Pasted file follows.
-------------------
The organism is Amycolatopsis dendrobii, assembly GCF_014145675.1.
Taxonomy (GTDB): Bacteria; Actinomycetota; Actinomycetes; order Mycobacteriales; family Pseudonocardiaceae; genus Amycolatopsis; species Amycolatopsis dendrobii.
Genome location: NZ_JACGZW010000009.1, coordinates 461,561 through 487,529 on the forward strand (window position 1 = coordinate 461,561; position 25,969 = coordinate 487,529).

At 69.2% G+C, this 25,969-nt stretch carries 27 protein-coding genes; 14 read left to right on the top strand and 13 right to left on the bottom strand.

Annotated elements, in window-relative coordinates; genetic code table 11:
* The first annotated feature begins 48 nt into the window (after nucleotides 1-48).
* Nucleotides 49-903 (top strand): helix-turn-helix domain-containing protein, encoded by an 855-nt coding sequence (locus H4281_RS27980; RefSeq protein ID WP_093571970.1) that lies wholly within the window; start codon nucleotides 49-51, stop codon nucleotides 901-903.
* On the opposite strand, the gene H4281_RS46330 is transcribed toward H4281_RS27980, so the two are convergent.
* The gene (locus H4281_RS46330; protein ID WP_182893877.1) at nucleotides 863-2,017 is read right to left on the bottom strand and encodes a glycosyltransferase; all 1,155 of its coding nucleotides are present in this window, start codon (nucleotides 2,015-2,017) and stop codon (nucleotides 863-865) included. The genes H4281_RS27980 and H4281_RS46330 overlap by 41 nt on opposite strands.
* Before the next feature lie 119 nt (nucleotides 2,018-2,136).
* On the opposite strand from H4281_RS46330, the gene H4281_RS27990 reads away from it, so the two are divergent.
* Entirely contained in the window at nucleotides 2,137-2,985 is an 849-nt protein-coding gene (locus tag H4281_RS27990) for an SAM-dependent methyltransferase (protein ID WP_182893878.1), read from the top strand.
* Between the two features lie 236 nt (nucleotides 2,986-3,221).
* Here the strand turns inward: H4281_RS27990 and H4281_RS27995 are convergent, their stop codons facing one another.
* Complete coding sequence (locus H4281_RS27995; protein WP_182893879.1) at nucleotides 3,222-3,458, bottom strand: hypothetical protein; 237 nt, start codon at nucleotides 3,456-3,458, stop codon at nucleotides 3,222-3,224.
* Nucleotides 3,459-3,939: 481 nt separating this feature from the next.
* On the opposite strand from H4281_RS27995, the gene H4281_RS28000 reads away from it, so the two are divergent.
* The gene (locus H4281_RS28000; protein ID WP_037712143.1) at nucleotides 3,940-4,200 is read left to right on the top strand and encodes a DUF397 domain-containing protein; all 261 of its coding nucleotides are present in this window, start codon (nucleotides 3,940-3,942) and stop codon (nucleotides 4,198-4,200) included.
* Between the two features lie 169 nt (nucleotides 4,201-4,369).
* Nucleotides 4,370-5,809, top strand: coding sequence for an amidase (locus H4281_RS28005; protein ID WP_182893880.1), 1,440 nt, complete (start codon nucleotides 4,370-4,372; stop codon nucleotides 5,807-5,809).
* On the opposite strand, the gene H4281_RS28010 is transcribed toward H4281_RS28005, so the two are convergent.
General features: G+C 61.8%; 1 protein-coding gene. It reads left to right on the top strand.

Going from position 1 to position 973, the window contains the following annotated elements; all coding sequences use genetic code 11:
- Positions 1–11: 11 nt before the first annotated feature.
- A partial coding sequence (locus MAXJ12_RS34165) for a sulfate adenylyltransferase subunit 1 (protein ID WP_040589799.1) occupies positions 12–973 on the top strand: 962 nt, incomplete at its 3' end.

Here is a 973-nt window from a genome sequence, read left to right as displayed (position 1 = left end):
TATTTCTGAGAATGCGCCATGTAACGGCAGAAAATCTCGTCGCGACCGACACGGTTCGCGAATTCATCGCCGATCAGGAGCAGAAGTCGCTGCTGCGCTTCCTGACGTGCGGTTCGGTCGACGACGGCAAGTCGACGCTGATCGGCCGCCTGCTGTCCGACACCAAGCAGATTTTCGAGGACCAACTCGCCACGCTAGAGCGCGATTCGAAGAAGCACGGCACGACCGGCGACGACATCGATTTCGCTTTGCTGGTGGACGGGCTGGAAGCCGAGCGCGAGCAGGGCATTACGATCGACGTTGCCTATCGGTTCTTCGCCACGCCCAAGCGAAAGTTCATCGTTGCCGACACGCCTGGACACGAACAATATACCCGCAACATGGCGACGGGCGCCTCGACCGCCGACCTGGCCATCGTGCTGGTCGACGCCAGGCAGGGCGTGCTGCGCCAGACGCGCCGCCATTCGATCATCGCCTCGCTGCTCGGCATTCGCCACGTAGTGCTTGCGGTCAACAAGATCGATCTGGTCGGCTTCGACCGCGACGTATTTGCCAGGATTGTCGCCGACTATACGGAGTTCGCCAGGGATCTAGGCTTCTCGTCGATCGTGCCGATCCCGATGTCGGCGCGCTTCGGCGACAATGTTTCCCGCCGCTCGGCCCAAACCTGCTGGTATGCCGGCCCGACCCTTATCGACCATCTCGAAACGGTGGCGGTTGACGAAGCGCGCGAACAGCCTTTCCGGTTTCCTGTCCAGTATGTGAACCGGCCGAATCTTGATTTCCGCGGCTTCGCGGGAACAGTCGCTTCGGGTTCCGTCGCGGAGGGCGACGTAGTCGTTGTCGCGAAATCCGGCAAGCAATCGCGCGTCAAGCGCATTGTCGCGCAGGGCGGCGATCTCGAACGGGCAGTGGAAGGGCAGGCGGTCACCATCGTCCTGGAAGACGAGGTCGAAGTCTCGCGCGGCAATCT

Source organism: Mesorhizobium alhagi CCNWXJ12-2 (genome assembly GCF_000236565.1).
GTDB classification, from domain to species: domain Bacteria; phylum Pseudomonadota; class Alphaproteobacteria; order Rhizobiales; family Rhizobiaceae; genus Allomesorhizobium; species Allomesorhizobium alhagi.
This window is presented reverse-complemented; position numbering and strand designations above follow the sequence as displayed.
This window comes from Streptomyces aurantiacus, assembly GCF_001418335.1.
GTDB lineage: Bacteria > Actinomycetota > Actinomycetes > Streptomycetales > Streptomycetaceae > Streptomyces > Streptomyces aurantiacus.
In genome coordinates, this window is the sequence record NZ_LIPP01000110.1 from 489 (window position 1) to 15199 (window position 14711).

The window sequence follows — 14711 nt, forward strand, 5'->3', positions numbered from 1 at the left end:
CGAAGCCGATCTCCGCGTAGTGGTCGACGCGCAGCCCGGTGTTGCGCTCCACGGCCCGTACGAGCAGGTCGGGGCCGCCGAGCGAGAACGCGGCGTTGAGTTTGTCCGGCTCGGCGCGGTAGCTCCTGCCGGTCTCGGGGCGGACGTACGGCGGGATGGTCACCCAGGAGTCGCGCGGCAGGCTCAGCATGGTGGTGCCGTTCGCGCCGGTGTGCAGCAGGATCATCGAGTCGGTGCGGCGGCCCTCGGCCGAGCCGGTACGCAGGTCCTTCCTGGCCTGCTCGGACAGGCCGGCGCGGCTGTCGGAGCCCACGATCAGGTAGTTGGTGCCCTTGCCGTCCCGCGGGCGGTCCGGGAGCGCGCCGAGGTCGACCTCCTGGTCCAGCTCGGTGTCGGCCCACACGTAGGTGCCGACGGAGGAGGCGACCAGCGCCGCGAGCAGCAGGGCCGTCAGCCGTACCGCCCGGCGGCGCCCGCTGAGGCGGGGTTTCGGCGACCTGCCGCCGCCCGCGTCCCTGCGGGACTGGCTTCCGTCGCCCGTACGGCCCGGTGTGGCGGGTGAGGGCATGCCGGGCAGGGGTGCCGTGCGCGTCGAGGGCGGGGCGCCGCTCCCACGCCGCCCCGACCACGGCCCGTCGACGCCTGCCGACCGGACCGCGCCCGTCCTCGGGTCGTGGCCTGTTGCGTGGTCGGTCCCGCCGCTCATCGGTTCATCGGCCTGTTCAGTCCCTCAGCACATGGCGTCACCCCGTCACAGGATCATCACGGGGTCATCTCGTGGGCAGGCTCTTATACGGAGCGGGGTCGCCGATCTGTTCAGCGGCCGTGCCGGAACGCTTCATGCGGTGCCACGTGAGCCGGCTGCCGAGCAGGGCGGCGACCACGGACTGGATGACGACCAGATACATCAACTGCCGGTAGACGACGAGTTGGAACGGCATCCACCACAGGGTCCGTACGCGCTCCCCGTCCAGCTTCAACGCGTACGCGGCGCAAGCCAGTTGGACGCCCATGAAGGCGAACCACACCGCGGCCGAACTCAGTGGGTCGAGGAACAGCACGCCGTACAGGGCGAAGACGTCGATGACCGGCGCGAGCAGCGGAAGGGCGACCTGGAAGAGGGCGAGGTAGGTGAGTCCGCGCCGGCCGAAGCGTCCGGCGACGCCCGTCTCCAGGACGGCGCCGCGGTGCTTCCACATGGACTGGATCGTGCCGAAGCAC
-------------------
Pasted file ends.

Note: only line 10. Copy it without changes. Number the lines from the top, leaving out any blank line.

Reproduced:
* Before the next feature lie 119 nt (nucleotides 2,018-2,136).